Politics & Government

Treasurer Bill Lockyer has signed on with an Irvine law firm

With a year left in his term, California’s top fiscal official has taken a second job.

Boston-based Brown Rudnick LLP announced that state Treasurer Bill Lockyer will be “of counsel” in the firm’s recently opened Irvine office, where he will be part of the government law and strategies team. Lockyer’s hiring comes six months after the Democrat, who has held state elective office continually since winning a 1973 special election for Assembly, announced that he will retire from state service after his current term as treasurer.

In an interview Tuesday, Lockyer said he is looking forward to the Brown Rudnick work but emphasized that his treasurer’s duties come first.

“They understand that my primary responsibility is that I’m treasurer,” Lockyer, 72, said of his Brown Rudnick colleagues. He described the job “as sort of a toe in the water for someone who’s been in the public sector since I was in my early 20s. This is a transition so there is less of a cliff effect in a year.”

Lockyer is paid $139,189 annually as treasurer, following a raise of almost $7,000 earlier this month. His office declined to disclose his pay rate at Brown Rudnick; his earnings will be disclosed on his annual statement of economic interest, spokesman Tom Dresslar said.

The treasurer’s office oversees management of the state’s assets, its banking, and financial matters such as bond sales and other borrowing. Lockyer also sits on dozens of boards and commissions related to those roles.

Lockyer, though, said he is confident that his new job will not pose any conflict-of-interest problems. Brown Rudnick has no clients that do business with the treasurer’s office, he said, and has only a modest presence on the West Coast, one of the reasons Lockyer said he was attracted to the firm.

“I have a personal screen against any conflict,” he said, noting that the firm has its own safeguards. He added that he does not know how often he will work in Irvine. His wife, Nadia, and son live in Long Beach; the couple also have a home in the Bay Area.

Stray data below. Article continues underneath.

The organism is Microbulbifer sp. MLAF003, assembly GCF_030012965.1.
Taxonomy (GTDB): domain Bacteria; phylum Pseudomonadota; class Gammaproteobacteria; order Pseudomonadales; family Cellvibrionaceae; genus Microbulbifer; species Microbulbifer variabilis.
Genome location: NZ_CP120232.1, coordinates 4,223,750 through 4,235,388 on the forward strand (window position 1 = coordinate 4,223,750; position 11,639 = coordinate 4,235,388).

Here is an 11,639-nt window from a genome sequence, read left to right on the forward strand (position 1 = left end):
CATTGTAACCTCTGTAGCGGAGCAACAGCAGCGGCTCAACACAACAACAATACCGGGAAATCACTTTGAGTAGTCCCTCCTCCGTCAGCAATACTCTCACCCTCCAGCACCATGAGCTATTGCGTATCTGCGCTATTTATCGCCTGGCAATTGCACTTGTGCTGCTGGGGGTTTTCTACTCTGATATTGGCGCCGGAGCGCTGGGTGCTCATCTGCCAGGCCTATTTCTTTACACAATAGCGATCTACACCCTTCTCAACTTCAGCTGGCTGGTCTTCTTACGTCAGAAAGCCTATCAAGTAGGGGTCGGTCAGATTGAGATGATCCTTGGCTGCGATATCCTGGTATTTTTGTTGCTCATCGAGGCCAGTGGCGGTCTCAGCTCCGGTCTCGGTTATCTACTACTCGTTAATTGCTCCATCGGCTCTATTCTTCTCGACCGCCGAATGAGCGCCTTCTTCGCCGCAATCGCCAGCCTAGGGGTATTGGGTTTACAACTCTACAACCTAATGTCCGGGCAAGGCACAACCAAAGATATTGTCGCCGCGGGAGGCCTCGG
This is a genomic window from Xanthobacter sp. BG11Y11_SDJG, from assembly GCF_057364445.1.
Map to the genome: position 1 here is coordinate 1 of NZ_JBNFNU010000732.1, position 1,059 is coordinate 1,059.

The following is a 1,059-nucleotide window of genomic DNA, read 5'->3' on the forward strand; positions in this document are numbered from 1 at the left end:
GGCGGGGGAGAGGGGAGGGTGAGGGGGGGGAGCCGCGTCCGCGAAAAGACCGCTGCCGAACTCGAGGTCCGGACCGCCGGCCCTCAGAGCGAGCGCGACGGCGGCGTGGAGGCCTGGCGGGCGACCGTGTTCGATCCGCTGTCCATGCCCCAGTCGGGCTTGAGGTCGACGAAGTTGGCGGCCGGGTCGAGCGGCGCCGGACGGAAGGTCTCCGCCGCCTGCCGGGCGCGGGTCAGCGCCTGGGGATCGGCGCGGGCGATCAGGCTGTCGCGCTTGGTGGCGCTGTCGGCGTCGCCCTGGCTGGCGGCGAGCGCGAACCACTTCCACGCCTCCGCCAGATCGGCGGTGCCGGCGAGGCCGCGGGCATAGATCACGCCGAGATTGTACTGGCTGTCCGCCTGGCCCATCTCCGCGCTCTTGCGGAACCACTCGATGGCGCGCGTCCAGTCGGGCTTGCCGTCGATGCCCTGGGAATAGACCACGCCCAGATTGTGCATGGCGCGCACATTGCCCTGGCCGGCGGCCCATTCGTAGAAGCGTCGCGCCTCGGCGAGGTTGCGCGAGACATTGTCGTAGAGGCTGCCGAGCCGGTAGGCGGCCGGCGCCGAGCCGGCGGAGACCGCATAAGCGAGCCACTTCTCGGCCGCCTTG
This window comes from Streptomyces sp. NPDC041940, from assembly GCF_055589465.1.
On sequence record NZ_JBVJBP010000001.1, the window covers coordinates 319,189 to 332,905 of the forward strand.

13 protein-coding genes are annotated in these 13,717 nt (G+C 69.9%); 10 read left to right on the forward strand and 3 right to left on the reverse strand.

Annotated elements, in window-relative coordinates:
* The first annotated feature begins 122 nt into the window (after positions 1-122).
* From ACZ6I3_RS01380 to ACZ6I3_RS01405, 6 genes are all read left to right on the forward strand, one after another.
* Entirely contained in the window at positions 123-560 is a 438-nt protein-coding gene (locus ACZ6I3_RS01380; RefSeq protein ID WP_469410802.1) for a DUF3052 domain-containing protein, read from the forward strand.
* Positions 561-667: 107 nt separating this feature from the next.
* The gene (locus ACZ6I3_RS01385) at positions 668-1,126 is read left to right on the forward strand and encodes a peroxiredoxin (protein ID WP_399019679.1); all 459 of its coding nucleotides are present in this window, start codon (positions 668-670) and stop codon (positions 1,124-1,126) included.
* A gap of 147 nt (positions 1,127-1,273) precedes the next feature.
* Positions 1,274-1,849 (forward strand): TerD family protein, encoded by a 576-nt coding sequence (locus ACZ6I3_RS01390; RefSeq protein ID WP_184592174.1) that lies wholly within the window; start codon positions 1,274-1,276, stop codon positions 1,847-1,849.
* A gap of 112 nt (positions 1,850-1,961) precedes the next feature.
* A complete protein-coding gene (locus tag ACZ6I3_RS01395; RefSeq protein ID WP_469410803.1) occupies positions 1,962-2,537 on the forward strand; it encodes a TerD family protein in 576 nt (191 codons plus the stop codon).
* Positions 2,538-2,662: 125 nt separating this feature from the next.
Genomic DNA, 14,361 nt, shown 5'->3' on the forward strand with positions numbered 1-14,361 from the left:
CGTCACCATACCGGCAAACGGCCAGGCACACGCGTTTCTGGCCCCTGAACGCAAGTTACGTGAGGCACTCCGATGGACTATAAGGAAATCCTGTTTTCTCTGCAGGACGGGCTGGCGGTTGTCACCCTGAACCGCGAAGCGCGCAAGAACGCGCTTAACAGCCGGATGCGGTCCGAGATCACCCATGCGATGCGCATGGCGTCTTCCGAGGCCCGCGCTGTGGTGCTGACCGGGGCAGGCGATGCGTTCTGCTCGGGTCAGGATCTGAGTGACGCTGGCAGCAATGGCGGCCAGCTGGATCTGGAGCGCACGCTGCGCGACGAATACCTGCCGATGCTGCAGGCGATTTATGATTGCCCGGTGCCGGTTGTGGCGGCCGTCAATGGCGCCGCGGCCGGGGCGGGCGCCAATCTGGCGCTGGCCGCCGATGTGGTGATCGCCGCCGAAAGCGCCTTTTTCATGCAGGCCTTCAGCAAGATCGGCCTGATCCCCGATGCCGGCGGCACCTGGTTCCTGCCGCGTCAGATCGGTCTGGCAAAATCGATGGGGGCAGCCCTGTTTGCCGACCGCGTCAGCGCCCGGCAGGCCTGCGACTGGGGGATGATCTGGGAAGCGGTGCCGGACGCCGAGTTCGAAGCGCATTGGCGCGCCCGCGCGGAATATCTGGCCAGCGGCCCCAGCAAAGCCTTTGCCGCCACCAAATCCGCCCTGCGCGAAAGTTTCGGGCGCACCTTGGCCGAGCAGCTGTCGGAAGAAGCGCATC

Full-time lawmakers can have other sources of income, which must be disclosed annually. There have been many lawmakers over they years who have bolstered their legislative pay with outside legal work.

Lockyer, though, is the only statewide elected official in memory who has had outside legal clients. The Brown Rudnick position extends a practice that began in 1989, when Lockyer began working part time for the Hayward law firm of Furtado, Jaspovice and Simons. The of-counsel job ended in 1998, when Lockyer became attorney general, because state rules limit outside employment for the state’s top legal officer. Lockyer rejoined Furtado, Jaspovice and Simons when he became treasurer in 2007 and it continued until earlier this year.

The relationships sometimes end abruptly. Last month, Senate President Pro Tem Darrell Steinberg quit his of-counsel job with a Los Angeles law firm after learning that its clients included the son of a medical firm executive who is a figure in an ongoing political corruption investigation. A Steinberg spokesman, Mark Hedlund, said then that the Democratic leader was brought on to establish a private-sector mediation practice, but Steinberg’s schedule had prevented him from spending much time on the project.

Bob Stern, who co-wrote the 1974 Political Reform Act that included provisions dealing with politicians’ outside work, said he is surprised that Lockyer has accepted the part-time job because of the potential for problems.

“He’ll have to be very careful and I’m sure he will be,” Stern said.

Brown Rudnick clients include Fortune 500 corporations, real-estate investment firms, hedge funds, and people working on international business issues. It recently defended Dallas Mavericks owner Mark Cuban in an insider-trading case filed by the U.S. Securities and Exchange Commission.

Lockyer said he does yet know which Brown Rudnick clients he will work with. Ron Rus, the head of the Brown Rudnick’s Irvine office, said Lockyer’s experience “will be of enormous importance” to the firm’s clients.

“Bill will become an integral part of our strategic plan to grow our Orange County office, and to diversify the depth and range of legal services offered to our clients,” Rus said in a statement.